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PRESS RELEASE #3- Caribbean Information Platform on Renewable Energy (CIPORE) Official Launch

Anthony Chen gives new SRC website thumbs up

Professor Anthony Chen, has given his stamp of approval to – a new website launched by the Scientific Research Council (SRC) – which he says will help to raise awareness about sustainable fuel options.
He noted that the website was being launched at a time when Jamaica is in need of a lot more renewable energy projects to, among other things; help stave off the potential ill effects of a changing climate.

“We have a long way to go,” Chen, told SRC at the website’s launch, “But one-one cocoa full basket.”
Renewable energy projects, he said, need to be implemented throughout Jamaica, especially in poor communities by way of solar water heaters, solar cookers, solar food dryers, biogas digesters and generators.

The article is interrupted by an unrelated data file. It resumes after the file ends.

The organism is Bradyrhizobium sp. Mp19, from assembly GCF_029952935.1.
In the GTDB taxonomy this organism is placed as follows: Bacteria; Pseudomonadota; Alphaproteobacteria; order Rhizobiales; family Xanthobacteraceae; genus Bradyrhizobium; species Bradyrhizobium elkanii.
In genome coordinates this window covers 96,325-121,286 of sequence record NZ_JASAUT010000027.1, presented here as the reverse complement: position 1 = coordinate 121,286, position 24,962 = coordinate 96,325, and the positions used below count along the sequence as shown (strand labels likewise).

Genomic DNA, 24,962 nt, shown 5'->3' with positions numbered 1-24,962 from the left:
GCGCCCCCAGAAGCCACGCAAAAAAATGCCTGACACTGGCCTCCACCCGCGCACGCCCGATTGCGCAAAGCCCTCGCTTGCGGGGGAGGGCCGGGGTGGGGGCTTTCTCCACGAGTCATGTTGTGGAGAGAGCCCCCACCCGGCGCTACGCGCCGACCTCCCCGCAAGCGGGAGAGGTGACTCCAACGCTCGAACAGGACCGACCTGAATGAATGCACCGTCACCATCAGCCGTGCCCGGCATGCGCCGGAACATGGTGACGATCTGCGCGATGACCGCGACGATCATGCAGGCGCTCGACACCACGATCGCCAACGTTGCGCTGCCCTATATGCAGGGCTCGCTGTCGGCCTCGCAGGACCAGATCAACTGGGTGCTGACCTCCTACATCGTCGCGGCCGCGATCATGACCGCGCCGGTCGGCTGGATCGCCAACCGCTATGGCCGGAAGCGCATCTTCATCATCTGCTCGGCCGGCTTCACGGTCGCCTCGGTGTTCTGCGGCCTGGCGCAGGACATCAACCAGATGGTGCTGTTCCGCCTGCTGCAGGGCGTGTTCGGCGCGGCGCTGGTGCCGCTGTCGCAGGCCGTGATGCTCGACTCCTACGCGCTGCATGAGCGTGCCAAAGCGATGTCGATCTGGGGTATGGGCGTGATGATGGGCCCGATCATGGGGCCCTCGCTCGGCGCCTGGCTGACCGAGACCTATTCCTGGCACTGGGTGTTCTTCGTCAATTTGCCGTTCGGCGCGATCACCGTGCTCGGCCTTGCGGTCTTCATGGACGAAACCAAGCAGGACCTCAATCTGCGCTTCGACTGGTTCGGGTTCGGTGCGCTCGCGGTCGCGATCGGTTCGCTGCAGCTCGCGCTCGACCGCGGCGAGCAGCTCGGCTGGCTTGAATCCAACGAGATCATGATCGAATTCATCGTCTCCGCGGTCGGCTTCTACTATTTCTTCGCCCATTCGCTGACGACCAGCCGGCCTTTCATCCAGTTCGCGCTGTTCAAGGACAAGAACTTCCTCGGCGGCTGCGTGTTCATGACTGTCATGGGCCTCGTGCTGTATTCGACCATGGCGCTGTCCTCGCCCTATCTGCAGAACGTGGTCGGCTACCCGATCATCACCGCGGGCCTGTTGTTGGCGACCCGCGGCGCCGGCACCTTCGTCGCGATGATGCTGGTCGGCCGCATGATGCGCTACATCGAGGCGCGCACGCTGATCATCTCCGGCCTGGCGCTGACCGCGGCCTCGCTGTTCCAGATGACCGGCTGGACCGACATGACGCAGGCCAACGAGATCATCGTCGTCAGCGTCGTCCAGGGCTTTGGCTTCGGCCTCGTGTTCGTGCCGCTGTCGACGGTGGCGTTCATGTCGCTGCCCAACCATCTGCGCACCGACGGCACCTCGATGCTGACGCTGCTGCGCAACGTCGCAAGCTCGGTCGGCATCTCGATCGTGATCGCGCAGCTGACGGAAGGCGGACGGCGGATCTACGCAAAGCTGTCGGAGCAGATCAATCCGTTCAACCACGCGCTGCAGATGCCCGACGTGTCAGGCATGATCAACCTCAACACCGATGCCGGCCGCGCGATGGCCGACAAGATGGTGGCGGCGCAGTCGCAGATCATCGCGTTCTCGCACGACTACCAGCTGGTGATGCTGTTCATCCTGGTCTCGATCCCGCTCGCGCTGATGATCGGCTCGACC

“I look forward to the day when the technology is in every corner of Jamaica,” said Chen, whose work on the Intergovernmental Panel on Climate Change won him the Nobel Peace Prize. “I congratulate all those involved in developing CIPORE. It will be a great place to learn and get new ideas.”

Chen, later in his address, explained that renewable energy gained mainstream attention since oil prices peaked at US$140 a barrel last July. But Chen cautioned that the carbon emissions from oil are more dangerous than its price fluctuations. Oil now trades at US$50 a barrel, but some industry officials say it will rise in 2010 with the world’s economic recovery.

“We have arrived at this point out of necessity brought about by the 2000’s energy crisis and the climate change crisis of this century,” he said. “If we do not regulate the rise in global warming, dangerous effects, such as the unstoppable melting of Greenland and the west Antarctica ice sheet and the eventual rise of sea level over hundreds of years, will be the result. To limit the rise of global warming it is necessary for developed countries – North America and Europe – to make drastic cuts in emission of greenhouse gases.”

Chen noted that developed nations must “cut emissions of 45 per cent below 1990 levels” by 2020, and by 80 per cent by 2050.

-Source: Jamaica Observer, May 3, 2009.

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